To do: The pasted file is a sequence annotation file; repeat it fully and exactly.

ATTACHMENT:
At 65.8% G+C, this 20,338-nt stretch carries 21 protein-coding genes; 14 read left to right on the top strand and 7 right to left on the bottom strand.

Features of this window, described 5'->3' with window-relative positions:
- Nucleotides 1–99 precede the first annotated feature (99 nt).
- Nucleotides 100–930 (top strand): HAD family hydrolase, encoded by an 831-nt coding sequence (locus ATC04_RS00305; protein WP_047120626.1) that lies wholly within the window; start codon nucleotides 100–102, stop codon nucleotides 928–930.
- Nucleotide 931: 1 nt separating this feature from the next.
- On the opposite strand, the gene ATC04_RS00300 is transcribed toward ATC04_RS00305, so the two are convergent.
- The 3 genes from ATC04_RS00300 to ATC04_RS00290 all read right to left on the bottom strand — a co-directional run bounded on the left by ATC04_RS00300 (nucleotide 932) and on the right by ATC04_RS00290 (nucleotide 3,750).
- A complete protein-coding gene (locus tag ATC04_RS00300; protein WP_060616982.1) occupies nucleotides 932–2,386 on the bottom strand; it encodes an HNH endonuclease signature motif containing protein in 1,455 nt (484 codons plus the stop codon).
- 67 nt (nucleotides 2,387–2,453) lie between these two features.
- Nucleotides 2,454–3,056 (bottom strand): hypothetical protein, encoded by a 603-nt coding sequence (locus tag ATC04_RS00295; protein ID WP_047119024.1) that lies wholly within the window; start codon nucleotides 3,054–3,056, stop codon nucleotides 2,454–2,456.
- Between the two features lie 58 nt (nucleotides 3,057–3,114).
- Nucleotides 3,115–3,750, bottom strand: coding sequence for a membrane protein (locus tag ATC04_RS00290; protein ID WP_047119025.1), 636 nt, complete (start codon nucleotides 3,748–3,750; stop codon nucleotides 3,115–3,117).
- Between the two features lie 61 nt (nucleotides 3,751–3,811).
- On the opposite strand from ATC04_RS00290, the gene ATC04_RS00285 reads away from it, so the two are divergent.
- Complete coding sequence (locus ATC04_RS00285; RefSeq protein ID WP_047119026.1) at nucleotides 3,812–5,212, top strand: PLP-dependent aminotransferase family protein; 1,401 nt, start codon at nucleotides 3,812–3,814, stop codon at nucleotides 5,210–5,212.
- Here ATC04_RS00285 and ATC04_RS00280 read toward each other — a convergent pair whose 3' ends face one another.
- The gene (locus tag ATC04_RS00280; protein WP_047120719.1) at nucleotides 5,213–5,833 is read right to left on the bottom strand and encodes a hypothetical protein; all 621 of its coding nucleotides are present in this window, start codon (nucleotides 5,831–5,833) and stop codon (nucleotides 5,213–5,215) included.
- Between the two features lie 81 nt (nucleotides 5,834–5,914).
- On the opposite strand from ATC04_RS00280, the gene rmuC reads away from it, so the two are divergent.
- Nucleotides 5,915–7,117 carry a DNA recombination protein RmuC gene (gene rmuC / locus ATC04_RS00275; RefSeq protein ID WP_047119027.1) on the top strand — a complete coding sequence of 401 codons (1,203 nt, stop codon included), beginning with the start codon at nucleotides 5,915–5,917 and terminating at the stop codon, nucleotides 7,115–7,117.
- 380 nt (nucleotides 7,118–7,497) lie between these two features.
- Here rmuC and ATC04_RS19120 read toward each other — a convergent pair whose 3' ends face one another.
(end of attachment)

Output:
At 65.8% G+C, this 20,338-nt stretch carries 21 protein-coding genes; 14 read left to right on the top strand and 7 right to left on the bottom strand.

Features of this window, described 5'->3' with window-relative positions:
- Nucleotides 1–99 precede the first annotated feature (99 nt).
- Nucleotides 100–930 (top strand): HAD family hydrolase, encoded by an 831-nt coding sequence (locus ATC04_RS00305; protein WP_047120626.1) that lies wholly within the window; start codon nucleotides 100–102, stop codon nucleotides 928–930.
- Nucleotide 931: 1 nt separating this feature from the next.
- On the opposite strand, the gene ATC04_RS00300 is transcribed toward ATC04_RS00305, so the two are convergent.
- The 3 genes from ATC04_RS00300 to ATC04_RS00290 all read right to left on the bottom strand — a co-directional run bounded on the left by ATC04_RS00300 (nucleotide 932) and on the right by ATC04_RS00290 (nucleotide 3,750).
- A complete protein-coding gene (locus tag ATC04_RS00300; protein WP_060616982.1) occupies nucleotides 932–2,386 on the bottom strand; it encodes an HNH endonuclease signature motif containing protein in 1,455 nt (484 codons plus the stop codon).
- 67 nt (nucleotides 2,387–2,453) lie between these two features.
- Nucleotides 2,454–3,056 (bottom strand): hypothetical protein, encoded by a 603-nt coding sequence (locus tag ATC04_RS00295; protein ID WP_047119024.1) that lies wholly within the window; start codon nucleotides 3,054–3,056, stop codon nucleotides 2,454–2,456.
- Between the two features lie 58 nt (nucleotides 3,057–3,114).
- Nucleotides 3,115–3,750, bottom strand: coding sequence for a membrane protein (locus tag ATC04_RS00290; protein ID WP_047119025.1), 636 nt, complete (start codon nucleotides 3,748–3,750; stop codon nucleotides 3,115–3,117).
- Between the two features lie 61 nt (nucleotides 3,751–3,811).
- On the opposite strand from ATC04_RS00290, the gene ATC04_RS00285 reads away from it, so the two are divergent.
- Complete coding sequence (locus ATC04_RS00285; RefSeq protein ID WP_047119026.1) at nucleotides 3,812–5,212, top strand: PLP-dependent aminotransferase family protein; 1,401 nt, start codon at nucleotides 3,812–3,814, stop codon at nucleotides 5,210–5,212.
- Here ATC04_RS00285 and ATC04_RS00280 read toward each other — a convergent pair whose 3' ends face one another.
- The gene (locus tag ATC04_RS00280; protein WP_047120719.1) at nucleotides 5,213–5,833 is read right to left on the bottom strand and encodes a hypothetical protein; all 621 of its coding nucleotides are present in this window, start codon (nucleotides 5,831–5,833) and stop codon (nucleotides 5,213–5,215) included.
- Between the two features lie 81 nt (nucleotides 5,834–5,914).
- On the opposite strand from ATC04_RS00280, the gene rmuC reads away from it, so the two are divergent.
- Nucleotides 5,915–7,117 carry a DNA recombination protein RmuC gene (gene rmuC / locus ATC04_RS00275; RefSeq protein ID WP_047119027.1) on the top strand — a complete coding sequence of 401 codons (1,203 nt, stop codon included), beginning with the start codon at nucleotides 5,915–5,917 and terminating at the stop codon, nucleotides 7,115–7,117.
- 380 nt (nucleotides 7,118–7,497) lie between these two features.
- Here rmuC and ATC04_RS19120 read toward each other — a convergent pair whose 3' ends face one another.